(4) Students identify the role of the U.S. free enterprise system within the parameters of this course and understand that this system may also be referenced as capitalism or the free market system.

  (5) Throughout social studies in Kindergarten-Grade 12, students build a foundation in history; geography; economics; government; citizenship; culture; science, technology, and society; and social studies skills. The content, as appropriate for the grade level or course, enables students to understand the importance of patriotism, function in a free enterprise society, and appreciate the basic democratic values of our state and nation as referenced in the Texas Education Code (TEC), §28.002(h).

  (6) Students understand that a constitutional republic is a representative form of government whose representatives derive their authority from the consent of the governed, serve for an established tenure, and are sworn to uphold the constitution.

  (7) State and federal laws mandate a variety of celebrations and observances, including Celebrate Freedom Week.

    (A) Each social studies class shall include, during Celebrate Freedom Week as provided under the TEC, §29.907, or during another full school week as determined by the board of trustees of a school district, appropriate instruction concerning the intent, meaning, and importance of the Declaration of Independence and the U.S. Constitution, including the Bill of Rights, in their historical contexts. The study of the Declaration of Independence must include the study of the relationship of the ideas expressed in that document to subsequent American history, including the relationship of its ideas to the rich diversity of our people as a nation of immigrants, the American Revolution, the formulation of the U.S. Constitution, and the abolitionist movement, which led to the Emancipation Proclamation and the women's suffrage movement.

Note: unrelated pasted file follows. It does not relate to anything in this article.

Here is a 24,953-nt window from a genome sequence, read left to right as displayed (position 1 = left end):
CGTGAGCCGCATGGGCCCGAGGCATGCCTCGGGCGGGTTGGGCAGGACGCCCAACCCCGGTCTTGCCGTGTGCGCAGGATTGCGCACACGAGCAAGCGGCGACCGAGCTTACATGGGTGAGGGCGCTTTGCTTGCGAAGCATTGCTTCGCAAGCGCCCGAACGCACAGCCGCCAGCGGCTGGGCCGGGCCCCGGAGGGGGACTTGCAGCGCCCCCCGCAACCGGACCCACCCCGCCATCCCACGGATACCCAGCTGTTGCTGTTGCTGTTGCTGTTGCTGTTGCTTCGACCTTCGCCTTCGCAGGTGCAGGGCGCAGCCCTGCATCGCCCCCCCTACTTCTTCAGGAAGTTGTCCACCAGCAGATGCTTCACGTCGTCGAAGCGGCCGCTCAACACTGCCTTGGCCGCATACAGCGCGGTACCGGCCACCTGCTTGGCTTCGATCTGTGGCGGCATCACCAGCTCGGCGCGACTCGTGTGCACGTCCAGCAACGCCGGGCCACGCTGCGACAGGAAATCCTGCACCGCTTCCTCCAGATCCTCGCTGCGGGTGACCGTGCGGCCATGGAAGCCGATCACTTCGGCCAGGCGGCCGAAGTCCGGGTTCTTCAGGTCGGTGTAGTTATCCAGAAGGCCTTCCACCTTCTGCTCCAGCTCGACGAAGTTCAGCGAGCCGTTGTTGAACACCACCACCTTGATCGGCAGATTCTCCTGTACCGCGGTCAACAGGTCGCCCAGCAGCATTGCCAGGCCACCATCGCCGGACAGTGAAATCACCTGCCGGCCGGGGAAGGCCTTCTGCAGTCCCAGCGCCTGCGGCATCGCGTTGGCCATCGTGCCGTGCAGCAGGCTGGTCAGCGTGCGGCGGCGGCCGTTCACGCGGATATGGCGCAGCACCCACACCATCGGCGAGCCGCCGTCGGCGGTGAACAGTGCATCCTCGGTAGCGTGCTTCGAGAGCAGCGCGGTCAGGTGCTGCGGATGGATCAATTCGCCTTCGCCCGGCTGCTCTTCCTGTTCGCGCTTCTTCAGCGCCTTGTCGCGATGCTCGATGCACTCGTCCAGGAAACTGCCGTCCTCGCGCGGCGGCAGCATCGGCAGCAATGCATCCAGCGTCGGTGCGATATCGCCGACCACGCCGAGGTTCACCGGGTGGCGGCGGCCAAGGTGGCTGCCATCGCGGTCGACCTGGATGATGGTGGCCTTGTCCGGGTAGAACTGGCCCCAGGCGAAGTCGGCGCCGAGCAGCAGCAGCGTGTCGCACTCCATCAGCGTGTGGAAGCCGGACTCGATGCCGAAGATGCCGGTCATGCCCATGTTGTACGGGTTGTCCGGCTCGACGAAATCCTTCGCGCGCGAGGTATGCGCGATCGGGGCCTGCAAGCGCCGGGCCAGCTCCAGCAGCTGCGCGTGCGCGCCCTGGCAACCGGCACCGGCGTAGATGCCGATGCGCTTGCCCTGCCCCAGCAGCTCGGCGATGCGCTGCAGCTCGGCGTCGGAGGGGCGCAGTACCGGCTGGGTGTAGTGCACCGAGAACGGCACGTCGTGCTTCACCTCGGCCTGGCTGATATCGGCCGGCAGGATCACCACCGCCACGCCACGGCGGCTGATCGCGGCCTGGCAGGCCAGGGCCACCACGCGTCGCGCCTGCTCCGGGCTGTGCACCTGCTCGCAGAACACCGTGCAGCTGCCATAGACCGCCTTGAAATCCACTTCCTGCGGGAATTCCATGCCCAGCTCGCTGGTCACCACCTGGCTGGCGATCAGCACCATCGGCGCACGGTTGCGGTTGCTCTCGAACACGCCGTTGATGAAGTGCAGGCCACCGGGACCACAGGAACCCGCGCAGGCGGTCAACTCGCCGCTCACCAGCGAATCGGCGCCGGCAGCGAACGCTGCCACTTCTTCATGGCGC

(B) Each school district shall require that, during Celebrate Freedom Week or other week of instruction prescribed under subparagraph (A) of this paragraph, students in Grades 3-12 study and recite the following text from the Declaration of Independence: "We hold these Truths to be self-evident, that all Men are created equal, that they are endowed by their Creator with certain unalienable Rights, that among these are Life, Liberty and the Pursuit of Happiness--That to secure these Rights, Governments are instituted among Men, deriving their just Powers from the Consent of the Governed."

  (8) Students discuss how and whether the actions of U.S. citizens and the local, state, and federal governments have achieved the ideals espoused in the founding documents.